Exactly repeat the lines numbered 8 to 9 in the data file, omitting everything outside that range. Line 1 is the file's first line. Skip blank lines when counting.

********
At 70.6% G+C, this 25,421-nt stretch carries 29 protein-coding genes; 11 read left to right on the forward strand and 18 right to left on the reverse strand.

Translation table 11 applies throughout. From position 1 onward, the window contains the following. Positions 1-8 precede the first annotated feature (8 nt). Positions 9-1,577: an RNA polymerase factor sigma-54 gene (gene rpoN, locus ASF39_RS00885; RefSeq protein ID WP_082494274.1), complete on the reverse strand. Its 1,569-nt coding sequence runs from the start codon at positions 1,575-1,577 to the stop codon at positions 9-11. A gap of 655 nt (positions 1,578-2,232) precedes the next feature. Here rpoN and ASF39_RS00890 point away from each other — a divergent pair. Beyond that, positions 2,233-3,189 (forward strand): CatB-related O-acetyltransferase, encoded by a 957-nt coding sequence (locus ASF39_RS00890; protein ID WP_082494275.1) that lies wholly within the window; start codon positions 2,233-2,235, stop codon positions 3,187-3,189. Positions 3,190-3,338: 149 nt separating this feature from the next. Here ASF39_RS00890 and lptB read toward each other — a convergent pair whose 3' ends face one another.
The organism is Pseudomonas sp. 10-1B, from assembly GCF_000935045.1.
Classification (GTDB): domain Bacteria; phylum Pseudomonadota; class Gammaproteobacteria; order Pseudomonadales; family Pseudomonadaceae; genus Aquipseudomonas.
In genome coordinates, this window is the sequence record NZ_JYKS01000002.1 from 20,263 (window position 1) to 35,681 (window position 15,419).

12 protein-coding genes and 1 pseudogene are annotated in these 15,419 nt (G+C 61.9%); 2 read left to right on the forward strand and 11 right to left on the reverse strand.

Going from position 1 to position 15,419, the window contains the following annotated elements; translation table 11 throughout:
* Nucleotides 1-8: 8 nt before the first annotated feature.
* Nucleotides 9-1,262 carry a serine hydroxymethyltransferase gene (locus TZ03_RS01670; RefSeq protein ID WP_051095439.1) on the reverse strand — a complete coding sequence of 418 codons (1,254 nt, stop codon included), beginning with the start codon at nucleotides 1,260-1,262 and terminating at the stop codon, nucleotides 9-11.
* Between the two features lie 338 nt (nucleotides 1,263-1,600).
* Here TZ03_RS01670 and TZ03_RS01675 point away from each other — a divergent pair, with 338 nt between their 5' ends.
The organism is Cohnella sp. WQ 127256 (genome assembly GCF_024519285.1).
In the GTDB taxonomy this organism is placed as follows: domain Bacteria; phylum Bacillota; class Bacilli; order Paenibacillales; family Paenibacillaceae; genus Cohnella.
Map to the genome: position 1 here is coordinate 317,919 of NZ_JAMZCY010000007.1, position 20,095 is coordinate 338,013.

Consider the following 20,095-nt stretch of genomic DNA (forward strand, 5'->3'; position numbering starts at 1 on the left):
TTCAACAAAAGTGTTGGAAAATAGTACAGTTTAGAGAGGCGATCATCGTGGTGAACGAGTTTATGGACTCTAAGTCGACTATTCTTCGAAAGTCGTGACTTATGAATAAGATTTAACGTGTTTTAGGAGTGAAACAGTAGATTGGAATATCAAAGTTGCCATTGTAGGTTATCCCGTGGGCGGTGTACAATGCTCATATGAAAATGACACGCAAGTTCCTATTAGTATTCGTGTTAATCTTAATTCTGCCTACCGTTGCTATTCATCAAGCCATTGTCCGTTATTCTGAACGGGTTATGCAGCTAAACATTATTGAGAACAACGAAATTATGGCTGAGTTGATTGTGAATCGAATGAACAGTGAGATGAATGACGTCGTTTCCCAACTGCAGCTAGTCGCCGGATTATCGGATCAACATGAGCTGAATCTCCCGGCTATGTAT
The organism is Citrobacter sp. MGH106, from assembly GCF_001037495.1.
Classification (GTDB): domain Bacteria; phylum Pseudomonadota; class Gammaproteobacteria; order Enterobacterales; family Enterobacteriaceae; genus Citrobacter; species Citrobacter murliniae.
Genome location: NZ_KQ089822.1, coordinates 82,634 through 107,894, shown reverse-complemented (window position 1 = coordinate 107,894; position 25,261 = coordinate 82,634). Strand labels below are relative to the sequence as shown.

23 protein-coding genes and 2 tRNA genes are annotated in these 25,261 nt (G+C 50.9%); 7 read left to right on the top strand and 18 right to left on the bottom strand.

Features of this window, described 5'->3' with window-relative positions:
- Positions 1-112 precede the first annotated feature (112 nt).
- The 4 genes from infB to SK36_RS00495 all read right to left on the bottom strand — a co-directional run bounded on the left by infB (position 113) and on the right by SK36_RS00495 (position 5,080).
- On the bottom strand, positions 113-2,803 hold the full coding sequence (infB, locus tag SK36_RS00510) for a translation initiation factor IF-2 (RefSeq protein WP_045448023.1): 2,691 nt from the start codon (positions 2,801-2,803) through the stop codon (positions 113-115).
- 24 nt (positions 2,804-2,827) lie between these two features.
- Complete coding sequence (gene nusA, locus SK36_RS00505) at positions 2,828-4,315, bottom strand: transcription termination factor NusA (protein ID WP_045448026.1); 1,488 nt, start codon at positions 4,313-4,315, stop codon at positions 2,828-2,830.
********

* Nucleotides 1-8: 8 nt before the first annotated feature.
* Nucleotides 9-1,262 carry a serine hydroxymethyltransferase gene (locus TZ03_RS01670; RefSeq protein ID WP_051095439.1) on the reverse strand — a complete coding sequence of 418 codons (1,254 nt, stop codon included), beginning with the start codon at nucleotides 1,260-1,262 and terminating at the stop codon, nucleotides 9-11.